Variation in hospital performance for heart failure management in the National Heart Failure Audit for England and Wales.
Emdin CA., Conrad N., Kiran A., Salimi-Khorshidi G., Woodward M., Anderson SG., Mohseni H., Dargie HJ., Hardman SMC., McDonagh T., McMurray JJV., Cleland JGF., Rahimi K.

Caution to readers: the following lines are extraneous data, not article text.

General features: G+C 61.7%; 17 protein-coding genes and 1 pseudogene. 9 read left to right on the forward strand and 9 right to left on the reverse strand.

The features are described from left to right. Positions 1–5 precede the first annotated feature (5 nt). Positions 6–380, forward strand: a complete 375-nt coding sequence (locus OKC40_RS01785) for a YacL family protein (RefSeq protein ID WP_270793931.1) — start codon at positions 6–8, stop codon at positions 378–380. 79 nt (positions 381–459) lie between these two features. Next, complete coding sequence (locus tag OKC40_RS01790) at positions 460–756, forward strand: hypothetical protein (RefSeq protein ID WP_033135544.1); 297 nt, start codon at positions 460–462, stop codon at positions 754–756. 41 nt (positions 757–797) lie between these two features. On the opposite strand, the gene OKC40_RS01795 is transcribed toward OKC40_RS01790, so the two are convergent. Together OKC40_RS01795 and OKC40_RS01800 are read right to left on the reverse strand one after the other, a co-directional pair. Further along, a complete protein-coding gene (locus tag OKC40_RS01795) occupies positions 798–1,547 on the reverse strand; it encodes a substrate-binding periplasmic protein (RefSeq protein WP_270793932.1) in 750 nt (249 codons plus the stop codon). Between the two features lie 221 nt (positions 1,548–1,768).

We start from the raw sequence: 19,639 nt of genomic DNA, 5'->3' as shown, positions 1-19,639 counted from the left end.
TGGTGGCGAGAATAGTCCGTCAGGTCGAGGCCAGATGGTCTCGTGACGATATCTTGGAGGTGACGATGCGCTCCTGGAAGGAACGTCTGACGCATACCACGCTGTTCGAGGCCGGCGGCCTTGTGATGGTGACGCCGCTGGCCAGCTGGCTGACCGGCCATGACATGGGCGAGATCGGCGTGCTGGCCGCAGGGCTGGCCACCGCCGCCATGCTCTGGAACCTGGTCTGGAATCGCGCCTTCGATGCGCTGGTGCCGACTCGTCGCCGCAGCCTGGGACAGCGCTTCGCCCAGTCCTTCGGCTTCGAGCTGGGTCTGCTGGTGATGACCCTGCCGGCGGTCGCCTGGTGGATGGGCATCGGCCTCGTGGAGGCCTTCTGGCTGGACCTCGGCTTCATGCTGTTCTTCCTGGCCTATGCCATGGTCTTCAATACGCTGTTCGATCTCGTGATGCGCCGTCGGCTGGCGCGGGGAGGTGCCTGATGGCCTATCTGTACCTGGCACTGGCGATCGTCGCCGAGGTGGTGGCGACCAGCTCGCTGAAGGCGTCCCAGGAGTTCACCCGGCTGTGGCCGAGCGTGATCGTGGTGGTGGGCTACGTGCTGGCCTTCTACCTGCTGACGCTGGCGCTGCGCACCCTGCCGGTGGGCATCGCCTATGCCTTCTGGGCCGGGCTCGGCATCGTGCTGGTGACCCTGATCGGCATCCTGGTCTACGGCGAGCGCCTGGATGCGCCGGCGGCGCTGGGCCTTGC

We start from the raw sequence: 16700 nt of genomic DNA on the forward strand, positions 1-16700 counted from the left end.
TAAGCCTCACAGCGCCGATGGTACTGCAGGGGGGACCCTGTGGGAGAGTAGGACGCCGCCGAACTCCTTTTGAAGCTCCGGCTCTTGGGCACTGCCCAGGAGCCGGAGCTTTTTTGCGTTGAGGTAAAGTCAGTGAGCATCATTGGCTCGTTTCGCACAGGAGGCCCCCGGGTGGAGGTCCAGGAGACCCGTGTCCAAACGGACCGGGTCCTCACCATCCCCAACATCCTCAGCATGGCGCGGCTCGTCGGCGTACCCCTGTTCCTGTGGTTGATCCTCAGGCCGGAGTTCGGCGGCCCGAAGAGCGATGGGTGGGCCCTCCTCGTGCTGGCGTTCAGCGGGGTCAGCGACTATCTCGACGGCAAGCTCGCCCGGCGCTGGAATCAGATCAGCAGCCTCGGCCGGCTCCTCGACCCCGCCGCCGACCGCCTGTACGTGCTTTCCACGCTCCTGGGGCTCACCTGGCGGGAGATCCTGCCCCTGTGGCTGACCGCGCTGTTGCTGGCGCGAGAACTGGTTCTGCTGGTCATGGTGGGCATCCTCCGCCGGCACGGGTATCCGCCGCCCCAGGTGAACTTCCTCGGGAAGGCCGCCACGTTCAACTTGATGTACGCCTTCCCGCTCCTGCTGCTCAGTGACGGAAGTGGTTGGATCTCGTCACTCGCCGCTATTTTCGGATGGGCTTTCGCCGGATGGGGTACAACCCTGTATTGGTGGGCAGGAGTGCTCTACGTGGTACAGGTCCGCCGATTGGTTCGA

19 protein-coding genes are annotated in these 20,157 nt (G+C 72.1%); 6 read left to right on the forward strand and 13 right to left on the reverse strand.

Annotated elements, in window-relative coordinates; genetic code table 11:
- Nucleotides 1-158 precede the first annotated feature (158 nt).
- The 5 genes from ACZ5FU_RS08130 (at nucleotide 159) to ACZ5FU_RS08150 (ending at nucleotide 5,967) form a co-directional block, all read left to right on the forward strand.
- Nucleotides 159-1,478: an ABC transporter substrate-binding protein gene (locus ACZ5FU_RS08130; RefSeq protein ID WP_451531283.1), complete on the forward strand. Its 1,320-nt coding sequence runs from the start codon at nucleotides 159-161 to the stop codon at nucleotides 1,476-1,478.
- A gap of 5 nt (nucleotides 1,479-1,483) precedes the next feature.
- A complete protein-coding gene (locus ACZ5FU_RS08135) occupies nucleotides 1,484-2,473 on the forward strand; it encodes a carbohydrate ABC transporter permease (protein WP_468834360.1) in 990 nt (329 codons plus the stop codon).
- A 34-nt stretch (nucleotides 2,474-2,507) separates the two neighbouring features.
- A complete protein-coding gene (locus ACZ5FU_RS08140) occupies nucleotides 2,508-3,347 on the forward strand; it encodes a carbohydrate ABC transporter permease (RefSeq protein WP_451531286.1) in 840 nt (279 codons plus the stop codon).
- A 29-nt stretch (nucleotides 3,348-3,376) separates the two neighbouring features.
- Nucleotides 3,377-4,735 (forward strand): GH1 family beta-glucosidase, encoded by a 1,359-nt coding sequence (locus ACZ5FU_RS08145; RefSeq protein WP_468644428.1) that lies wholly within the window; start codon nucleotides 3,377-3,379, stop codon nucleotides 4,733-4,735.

OBJECTIVE: Investigation of variations in provider performance and its determinants may help inform strategies for improving patient outcomes. METHODS: We used the National Heart Failure Audit comprising 68 772 patients with heart failure with reduced left ventricular ejection fraction (HFREF), admitted to 185 hospitals in England and Wales (2007-2013). We investigated hospital adherence to three recommended key performance measures (KPMs) for inhospital care (ACE inhibitors (ACE-Is) or angiotensin receptor blockers (ARBs) on discharge, β-blockers on discharge and referral to specialist follow-up) individually and as a composite performance score. Hierarchical regression models were used to investigate hospital-level variation. RESULTS: Hospital-level variation in adherence to composite KPM ranged from 50% to 97% (median 79%), but after adjustments for patient characteristics and year of admission, only 8% (95% CI 7% to 10%) of this variation was attributable to variations in hospital features. Similarly, hospital prescription rates for ACE-I/ARB and β-blocker showed low adjusted hospital-attributable variations (7% CI 6% to 9% and 6% CI 5% to 8%, for ACE-I/ARB and β-blocker, respectively). Referral to specialist follow-up, however, showed larger variations (median 81%; range; 20%, 100%) with 26% of this being attributable to hospital-level differences (CI 22% to 31%). CONCLUSION: Only a small proportion of hospital variation in medication prescription after discharge was attributable to hospital-level features. This suggests that differences in hospital practices are not a major determinant of observed variations in prescription of investigated medications and outcomes. Future healthcare delivery efforts should consider evaluation and improvement of more ambitious KPMs.